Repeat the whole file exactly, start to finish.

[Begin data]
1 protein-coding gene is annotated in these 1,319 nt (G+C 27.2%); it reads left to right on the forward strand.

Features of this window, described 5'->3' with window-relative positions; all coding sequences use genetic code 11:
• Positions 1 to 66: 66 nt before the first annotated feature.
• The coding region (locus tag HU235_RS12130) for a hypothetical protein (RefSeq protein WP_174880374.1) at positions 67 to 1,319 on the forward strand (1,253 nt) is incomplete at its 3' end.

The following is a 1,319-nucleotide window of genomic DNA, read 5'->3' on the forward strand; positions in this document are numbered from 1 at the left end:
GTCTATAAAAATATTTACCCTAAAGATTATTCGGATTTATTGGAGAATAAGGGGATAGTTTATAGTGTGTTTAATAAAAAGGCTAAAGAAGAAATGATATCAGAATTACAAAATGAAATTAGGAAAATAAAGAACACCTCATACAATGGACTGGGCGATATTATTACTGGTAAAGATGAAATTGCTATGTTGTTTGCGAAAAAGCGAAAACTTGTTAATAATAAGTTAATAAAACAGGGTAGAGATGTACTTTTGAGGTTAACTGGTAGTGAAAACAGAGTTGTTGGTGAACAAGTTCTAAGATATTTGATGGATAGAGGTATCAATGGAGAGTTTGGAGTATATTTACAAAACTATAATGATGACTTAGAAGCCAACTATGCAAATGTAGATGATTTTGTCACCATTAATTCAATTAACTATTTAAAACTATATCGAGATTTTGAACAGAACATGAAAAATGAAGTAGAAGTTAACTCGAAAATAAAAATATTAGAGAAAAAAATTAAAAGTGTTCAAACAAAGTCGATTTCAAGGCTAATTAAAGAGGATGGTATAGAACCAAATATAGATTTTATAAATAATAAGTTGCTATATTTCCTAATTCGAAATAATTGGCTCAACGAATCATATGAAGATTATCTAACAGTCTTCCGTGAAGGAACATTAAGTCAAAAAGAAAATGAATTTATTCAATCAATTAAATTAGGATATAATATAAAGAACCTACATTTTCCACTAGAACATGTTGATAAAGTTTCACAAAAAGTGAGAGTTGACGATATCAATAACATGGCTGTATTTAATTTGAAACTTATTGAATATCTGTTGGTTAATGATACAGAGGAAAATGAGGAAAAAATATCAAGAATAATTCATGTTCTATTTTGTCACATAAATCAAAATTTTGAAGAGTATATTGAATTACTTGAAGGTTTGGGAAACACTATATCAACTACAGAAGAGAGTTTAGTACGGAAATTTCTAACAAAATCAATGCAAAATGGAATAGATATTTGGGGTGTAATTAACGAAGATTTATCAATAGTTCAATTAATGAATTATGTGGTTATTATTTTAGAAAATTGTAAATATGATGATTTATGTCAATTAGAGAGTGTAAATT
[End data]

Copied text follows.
1 protein-coding gene is annotated in these 1,319 nt (G+C 27.2%); it reads left to right on the forward strand.

Features of this window, described 5'->3' with window-relative positions; all coding sequences use genetic code 11:
• Positions 1 to 66: 66 nt before the first annotated feature.
• The coding region (locus tag HU235_RS12130) for a hypothetical protein (RefSeq protein WP_174880374.1) at positions 67 to 1,319 on the forward strand (1,253 nt) is incomplete at its 3' end.

The following is a 1,319-nucleotide window of genomic DNA, read 5'->3' on the forward strand; positions in this document are numbered from 1 at the left end:
GTCTATAAAAATATTTACCCTAAAGATTATTCGGATTTATTGGAGAATAAGGGGATAGTTTATAGTGTGTTTAATAAAAAGGCTAAAGAAGAAATGATATCAGAATTACAAAATGAAATTAGGAAAATAAAGAACACCTCATACAATGGACTGGGCGATATTATTACTGGTAAAGATGAAATTGCTATGTTGTTTGCGAAAAAGCGAAAACTTGTTAATAATAAGTTAATAAAACAGGGTAGAGATGTACTTTTGAGGTTAACTGGTAGTGAAAACAGAGTTGTTGGTGAACAAGTTCTAAGATATTTGATGGATAGAGGTATCAATGGAGAGTTTGGAGTATATTTACAAAACTATAATGATGACTTAGAAGCCAACTATGCAAATGTAGATGATTTTGTCACCATTAATTCAATTAACTATTTAAAACTATATCGAGATTTTGAACAGAACATGAAAAATGAAGTAGAAGTTAACTCGAAAATAAAAATATTAGAGAAAAAAATTAAAAGTGTTCAAACAAAGTCGATTTCAAGGCTAATTAAAGAGGATGGTATAGAACCAAATATAGATTTTATAAATAATAAGTTGCTATATTTCCTAATTCGAAATAATTGGCTCAACGAATCATATGAAGATTATCTAACAGTCTTCCGTGAAGGAACATTAAGTCAAAAAGAAAATGAATTTATTCAATCAATTAAATTAGGATATAATATAAAGAACCTACATTTTCCACTAGAACATGTTGATAAAGTTTCACAAAAAGTGAGAGTTGACGATATCAATAACATGGCTGTATTTAATTTGAAACTTATTGAATATCTGTTGGTTAATGATACAGAGGAAAATGAGGAAAAAATATCAAGAATAATTCATGTTCTATTTTGTCACATAAATCAAAATTTTGAAGAGTATATTGAATTACTTGAAGGTTTGGGAAACACTATATCAACTACAGAAGAGAGTTTAGTACGGAAATTTCTAACAAAATCAATGCAAAATGGAATAGATATTTGGGGTGTAATTAACGAAGATTTATCAATAGTTCAATTAATGAATTATGTGGTTATTATTTTAGAAAATTGTAAATATGATGATTTATGTCAATTAGAGAGTGTAAATT